The Legal Examiner Mark The Legal Examiner Mark The Legal Examiner Mark search twitter facebook feed linkedin instagram google-plus avvo phone envelope checkmark mail-reply spinner error close
Skip to main content

The other day I discussed driver fatigue in a blog entitled “Fatigue – The Hidden Killer in Trucking Accidents.” We went in-depth on how to identify and investigate a fatigue trucking accident but did not discuss some necessary tips for helping drivers avoid driving fatigued. Today, I will discuss how a commercial driver should approach off duty hours as it relates to rest and getting proper sleep before driving again.

Before providing advice, it is important to remember that “one person’s lack of sleep Call contribute to another’s lack of safety on the Nation’s roads. According to the National Highway Traffic Safety Administration’s (NHTSA) Senior Research Psychologist Jesse Blatt, fatigue and sleep deprivation contribute to about 100,000 police-reported highway crashes, causing more than 1,500 deaths annually in the United States.” Accordingly, fatigue is a real life issue affecting all motorists on our nation’s roads.

WHAT IS FATIGUE AND WHAT ARE ITS EFFECTS

According to the Commercial Motor Vehicle Driver Fatigue and Alertness Study fatigue causes cognitive impairments that affect vigilance, attention, perception and decision making while one is driving. The above linked report identifies 6 things that fatigue can lead too:

  • 1. Increased lapses of attention
  • 2. Slower information processing and decision making
  • 3. Longer reaction time to critical events
  • 4. More variable and less effective control responses
  • 5. Decreased motivation to sustain performance
  • 6. Decreased psychophysiological arousal (e.g., body temperature, brain waves, heart action)

WHAT DOES THE FMCSA SAY ABOUT PROPER REST

A summary of data collected by the FMCSA found that

  • · Driver alertness and performance were more consistently related to time-of-day than to time-on-task. Drowsiness episodes were 8 times more likely between midnight and 6 a.m. than during other times.
  • · During their daily main sleep period, drivers slept for only about 5 hours, which was 2 hours less sleep than their "ideal" requirement of slightly over 7 hours.
  • · Drivers’ stated self-assessments of their levels of alertness do not correlate well with objective measures of performance. Drivers were not very good at assessing their own levels of alertness.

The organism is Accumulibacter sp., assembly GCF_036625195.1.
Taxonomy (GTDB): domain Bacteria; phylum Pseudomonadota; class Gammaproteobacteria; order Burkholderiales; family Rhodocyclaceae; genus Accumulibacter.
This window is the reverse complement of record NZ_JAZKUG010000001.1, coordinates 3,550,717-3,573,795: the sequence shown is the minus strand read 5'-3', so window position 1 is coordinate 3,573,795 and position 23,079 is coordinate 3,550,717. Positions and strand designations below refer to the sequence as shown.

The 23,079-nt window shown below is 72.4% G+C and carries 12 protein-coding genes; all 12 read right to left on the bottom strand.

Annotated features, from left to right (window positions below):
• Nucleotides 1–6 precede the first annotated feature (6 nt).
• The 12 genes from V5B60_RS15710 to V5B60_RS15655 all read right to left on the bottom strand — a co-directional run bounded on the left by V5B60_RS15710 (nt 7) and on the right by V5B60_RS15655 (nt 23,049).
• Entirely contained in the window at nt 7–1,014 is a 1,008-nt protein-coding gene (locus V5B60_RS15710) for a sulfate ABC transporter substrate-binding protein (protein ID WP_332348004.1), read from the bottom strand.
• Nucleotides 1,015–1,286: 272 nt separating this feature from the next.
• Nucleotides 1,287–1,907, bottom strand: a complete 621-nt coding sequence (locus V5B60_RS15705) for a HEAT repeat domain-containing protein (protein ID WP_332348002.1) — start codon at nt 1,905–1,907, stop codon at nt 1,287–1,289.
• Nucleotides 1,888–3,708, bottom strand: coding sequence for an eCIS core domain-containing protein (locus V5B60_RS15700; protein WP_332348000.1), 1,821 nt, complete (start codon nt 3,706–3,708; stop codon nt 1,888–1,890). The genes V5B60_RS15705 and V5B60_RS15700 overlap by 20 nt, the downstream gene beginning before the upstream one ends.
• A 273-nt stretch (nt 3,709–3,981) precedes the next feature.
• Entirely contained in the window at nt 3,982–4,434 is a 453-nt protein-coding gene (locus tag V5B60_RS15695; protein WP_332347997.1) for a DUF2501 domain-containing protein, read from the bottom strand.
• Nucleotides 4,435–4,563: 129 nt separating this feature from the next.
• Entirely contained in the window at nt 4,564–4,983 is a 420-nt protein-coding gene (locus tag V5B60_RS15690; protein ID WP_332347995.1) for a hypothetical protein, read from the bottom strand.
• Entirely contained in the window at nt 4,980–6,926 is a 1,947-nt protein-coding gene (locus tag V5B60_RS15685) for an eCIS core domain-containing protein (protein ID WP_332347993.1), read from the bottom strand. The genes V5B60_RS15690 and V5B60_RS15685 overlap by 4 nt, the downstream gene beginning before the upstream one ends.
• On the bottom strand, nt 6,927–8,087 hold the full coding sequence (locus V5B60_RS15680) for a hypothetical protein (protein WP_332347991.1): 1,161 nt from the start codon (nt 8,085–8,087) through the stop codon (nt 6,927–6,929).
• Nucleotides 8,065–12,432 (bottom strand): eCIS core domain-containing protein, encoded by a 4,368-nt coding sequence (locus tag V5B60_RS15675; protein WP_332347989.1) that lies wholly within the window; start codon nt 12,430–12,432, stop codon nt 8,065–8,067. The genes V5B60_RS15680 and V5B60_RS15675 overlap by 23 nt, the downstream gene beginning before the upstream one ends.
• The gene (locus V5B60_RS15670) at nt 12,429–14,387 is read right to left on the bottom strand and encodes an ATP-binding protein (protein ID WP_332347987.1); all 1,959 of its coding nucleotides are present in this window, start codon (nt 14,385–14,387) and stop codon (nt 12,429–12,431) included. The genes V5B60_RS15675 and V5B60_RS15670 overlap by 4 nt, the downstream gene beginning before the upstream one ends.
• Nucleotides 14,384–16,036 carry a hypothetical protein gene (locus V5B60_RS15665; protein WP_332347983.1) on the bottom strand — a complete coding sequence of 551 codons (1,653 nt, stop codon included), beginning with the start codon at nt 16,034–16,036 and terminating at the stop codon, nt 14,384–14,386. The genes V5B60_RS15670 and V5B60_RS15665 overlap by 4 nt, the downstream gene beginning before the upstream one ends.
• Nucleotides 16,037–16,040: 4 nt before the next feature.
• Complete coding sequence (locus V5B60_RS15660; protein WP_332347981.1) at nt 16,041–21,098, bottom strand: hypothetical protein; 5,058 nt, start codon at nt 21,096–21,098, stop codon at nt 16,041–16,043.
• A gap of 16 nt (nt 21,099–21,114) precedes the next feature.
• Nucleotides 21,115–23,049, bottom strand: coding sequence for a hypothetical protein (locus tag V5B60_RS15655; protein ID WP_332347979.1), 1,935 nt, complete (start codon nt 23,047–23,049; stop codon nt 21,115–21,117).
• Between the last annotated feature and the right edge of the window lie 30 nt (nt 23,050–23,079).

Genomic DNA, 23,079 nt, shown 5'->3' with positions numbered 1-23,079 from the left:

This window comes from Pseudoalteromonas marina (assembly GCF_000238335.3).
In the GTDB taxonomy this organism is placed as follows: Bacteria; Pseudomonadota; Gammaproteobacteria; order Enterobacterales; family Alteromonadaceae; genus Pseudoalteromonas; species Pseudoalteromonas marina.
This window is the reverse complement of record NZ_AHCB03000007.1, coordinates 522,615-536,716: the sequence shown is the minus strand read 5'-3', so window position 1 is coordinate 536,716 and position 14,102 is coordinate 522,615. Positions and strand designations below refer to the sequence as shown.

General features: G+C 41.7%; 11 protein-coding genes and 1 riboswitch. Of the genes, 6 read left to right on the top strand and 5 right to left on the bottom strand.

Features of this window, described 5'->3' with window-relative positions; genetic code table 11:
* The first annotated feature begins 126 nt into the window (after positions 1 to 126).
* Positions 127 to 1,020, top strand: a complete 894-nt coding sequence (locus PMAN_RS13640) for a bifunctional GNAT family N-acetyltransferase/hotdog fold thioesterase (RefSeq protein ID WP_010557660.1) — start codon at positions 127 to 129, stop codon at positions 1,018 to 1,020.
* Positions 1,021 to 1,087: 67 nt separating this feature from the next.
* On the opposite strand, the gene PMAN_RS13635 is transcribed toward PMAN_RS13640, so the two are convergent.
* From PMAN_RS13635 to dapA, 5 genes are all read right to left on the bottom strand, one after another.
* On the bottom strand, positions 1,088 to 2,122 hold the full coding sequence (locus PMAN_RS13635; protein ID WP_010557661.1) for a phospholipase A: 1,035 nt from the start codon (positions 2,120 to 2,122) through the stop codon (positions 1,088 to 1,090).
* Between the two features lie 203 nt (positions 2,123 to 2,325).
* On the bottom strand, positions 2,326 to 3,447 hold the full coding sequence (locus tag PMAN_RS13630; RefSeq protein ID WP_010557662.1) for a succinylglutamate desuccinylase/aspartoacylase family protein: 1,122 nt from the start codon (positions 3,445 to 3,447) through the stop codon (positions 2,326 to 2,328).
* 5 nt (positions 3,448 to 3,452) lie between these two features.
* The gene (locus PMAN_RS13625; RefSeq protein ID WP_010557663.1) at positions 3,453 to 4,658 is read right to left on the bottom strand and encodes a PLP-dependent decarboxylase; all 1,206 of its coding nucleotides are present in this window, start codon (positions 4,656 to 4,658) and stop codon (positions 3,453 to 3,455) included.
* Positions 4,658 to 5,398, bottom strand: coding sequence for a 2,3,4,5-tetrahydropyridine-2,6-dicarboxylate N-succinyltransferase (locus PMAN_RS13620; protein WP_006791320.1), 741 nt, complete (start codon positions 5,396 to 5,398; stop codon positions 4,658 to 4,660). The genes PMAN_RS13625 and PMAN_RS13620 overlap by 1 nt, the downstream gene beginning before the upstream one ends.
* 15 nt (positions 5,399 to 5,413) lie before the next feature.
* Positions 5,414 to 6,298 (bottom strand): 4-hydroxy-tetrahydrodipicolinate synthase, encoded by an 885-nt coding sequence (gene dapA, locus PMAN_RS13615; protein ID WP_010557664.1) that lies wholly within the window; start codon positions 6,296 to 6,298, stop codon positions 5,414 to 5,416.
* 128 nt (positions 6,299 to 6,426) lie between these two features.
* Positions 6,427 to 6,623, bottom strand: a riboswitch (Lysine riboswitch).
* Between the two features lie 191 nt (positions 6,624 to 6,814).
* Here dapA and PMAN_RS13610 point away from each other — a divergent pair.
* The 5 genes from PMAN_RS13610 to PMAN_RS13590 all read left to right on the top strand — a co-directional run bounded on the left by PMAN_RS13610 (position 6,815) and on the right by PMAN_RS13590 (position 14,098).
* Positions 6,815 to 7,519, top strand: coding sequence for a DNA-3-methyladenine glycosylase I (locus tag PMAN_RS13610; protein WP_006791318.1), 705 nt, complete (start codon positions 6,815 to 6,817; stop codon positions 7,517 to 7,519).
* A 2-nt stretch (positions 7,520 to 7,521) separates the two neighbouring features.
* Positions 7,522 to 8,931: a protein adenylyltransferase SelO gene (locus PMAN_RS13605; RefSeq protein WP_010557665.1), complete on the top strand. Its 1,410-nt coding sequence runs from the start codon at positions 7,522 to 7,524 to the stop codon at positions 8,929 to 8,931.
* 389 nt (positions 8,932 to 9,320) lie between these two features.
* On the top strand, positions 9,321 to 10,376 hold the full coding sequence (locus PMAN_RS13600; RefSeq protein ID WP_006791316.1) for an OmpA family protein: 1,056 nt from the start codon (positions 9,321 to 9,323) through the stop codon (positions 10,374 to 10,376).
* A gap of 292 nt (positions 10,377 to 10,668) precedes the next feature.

• · There were significant individual differences among drivers in levels of alertness and performance.

The FMCSA has also found that your body is naturally drowsy, between the hours of 12 a.m. to 6 a.m. and 2 p.m. to 4 p.m. and recommends that drivers avoid driving during these times.

GET ENOUGH SLEEP BEFORE GETTING BEHIND THE WHEEL

Just because a commercial driver adheres to the hours of service rules does not necessarily mean he or she is not fatigued. The hours of service rules are guidelines to help prevent fatigue but they do not address what a driver does during his or her off duty and/or sleeper berth hours.

The first step is to get enough sleep at night. When you are off duty for ten (10) hours make sure to spend that time resting and sleeping. In many trucking cases, we have seen where the driver was talking on his or her cellular phone all night and/or had been hanging out with friends. That driver may have been off duty for ten (10) hours but failed to get more than 2 hours of sleep. This is problematic in that Federal Regulations state that a driver may not drive when he or she is fatigued.

Secondly, a commercial driver should be familiar with and be able to identify when he or she is fatigued. This is typically hard to do because drivers are paid via miles driven and the monetary interest in completing more miles often outweighs their ability to self access fatigue.

Lastly, when confronted with the symptoms of fatigue simply pull over and take a nap. According to a study entitled “Counteracting driver sleepiness: Effects of napping, caffeine, and placebo” naps should last a minimum of 10 minutes, but ideally a nap should last up to 45 minutes. Allow at least 15 minutes after waking to fully recover before starting to drive.

CONCLUSION

Fatigued driving is a serious safety risk effecting both truck drivers and the common motorists. Head-on collisions, left of center collisions and rear-end collision are often the result of a driver suffering from the above mentioned effects of fatigue.

Common sense should be the prevailing factor when a driver gets behind the wheel. Don’t put yours or someone else’s life at risk for more miles. It’s simply not worth it.

If you or someone you love has been injured in an Oklahoma car accident, please contact an Oklahoma personal injury lawyer of McIntyre Law by calling toll free 1-877-917-5250.

Comments are closed.

Of Interest